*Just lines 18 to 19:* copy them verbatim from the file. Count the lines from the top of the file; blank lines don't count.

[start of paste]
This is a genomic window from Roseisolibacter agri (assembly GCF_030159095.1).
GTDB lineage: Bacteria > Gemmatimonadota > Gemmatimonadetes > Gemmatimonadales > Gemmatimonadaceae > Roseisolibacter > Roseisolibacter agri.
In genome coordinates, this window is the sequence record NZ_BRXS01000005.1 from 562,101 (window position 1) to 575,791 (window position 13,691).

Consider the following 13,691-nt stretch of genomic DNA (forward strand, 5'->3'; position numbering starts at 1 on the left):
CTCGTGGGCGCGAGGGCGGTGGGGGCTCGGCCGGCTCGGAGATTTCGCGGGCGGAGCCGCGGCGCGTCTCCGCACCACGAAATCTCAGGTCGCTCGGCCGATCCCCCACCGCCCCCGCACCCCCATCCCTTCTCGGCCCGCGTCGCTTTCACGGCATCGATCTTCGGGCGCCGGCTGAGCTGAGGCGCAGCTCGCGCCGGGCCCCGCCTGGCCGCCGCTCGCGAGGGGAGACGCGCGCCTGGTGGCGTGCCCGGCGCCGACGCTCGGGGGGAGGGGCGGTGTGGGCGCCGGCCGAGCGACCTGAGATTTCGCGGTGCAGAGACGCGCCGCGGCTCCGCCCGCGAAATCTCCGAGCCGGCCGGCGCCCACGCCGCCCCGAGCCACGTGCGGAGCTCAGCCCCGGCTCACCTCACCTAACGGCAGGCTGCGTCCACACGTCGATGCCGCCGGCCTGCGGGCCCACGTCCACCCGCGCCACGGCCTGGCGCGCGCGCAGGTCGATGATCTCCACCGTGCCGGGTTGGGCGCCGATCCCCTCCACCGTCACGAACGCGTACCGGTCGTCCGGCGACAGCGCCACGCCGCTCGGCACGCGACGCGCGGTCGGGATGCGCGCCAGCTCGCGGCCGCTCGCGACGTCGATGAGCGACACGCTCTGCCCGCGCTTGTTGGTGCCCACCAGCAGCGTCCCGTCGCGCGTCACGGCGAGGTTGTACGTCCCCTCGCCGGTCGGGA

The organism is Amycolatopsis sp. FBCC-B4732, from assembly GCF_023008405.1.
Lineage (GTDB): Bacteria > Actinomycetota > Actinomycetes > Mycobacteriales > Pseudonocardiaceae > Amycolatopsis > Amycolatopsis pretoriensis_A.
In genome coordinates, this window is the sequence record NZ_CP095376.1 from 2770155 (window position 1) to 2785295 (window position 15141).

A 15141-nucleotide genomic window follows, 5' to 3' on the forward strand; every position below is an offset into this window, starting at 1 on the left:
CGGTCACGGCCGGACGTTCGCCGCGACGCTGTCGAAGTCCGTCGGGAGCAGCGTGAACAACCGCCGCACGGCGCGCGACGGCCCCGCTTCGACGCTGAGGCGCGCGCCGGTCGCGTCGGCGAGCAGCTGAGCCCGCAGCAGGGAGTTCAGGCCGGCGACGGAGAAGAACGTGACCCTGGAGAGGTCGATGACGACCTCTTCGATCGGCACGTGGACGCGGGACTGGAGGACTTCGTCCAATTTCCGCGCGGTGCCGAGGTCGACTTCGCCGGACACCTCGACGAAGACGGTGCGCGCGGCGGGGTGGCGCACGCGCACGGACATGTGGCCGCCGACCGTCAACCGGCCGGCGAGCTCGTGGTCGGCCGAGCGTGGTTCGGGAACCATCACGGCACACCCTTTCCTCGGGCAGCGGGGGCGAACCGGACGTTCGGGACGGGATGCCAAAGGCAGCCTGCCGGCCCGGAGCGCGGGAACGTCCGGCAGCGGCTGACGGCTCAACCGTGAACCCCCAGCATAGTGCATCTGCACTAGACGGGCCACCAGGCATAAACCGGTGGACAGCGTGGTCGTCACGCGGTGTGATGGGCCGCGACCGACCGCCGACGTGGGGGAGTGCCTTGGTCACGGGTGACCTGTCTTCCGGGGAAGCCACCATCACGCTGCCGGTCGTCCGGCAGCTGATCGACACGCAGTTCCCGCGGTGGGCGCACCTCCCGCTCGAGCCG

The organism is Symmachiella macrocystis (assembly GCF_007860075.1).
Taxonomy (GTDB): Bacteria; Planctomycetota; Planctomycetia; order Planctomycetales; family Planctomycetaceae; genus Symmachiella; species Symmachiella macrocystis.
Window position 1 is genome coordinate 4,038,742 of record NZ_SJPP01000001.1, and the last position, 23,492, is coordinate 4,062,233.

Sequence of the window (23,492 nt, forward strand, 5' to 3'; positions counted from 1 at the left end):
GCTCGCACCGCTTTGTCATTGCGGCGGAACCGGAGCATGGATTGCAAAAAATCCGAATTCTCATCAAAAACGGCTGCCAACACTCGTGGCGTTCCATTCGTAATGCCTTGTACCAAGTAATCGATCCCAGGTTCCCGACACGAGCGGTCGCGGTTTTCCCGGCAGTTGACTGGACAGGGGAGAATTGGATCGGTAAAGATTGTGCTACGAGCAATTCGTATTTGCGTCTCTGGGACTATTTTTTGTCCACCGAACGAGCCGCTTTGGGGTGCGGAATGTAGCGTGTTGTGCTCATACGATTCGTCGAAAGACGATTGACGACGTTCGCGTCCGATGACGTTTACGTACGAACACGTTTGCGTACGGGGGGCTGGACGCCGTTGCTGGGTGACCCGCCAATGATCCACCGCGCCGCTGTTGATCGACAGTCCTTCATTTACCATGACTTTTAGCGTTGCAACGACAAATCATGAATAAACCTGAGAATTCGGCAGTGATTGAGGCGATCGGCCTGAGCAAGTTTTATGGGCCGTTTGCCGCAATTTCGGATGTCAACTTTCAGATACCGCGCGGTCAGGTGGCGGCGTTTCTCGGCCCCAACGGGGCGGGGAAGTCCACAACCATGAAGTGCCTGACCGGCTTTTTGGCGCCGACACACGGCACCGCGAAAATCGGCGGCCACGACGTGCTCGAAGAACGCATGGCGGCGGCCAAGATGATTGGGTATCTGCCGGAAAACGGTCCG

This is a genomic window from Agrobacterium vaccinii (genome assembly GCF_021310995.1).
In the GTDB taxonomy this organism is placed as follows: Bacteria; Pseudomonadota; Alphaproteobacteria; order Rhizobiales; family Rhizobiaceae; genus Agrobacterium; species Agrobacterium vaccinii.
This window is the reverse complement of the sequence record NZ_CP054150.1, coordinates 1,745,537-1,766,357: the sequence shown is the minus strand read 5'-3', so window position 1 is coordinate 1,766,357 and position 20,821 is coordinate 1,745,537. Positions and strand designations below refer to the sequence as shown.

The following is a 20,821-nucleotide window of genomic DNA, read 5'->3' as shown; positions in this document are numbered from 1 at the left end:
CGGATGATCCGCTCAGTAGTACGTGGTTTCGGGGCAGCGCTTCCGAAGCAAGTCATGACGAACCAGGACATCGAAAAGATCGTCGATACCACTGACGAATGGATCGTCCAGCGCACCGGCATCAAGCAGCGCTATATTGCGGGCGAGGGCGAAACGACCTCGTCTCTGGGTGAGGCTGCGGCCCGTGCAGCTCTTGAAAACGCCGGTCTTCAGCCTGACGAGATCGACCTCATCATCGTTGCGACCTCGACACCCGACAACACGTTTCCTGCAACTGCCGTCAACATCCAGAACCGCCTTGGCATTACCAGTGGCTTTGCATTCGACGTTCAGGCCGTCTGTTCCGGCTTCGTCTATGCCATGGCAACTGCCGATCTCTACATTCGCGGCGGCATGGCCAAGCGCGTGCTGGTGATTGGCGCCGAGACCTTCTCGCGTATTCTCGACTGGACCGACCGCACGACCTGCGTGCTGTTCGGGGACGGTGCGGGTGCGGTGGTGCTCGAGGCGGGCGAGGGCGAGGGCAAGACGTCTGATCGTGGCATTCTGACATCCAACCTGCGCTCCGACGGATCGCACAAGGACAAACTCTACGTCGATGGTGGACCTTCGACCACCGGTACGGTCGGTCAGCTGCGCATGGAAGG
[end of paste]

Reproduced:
This window is the reverse complement of the sequence record NZ_CP054150.1, coordinates 1,745,537-1,766,357: the sequence shown is the minus strand read 5'-3', so window position 1 is coordinate 1,766,357 and position 20,821 is coordinate 1,745,537. Positions and strand designations below refer to the sequence as shown.

The following is a 20,821-nucleotide window of genomic DNA, read 5'->3' as shown; positions in this document are numbered from 1 at the left end: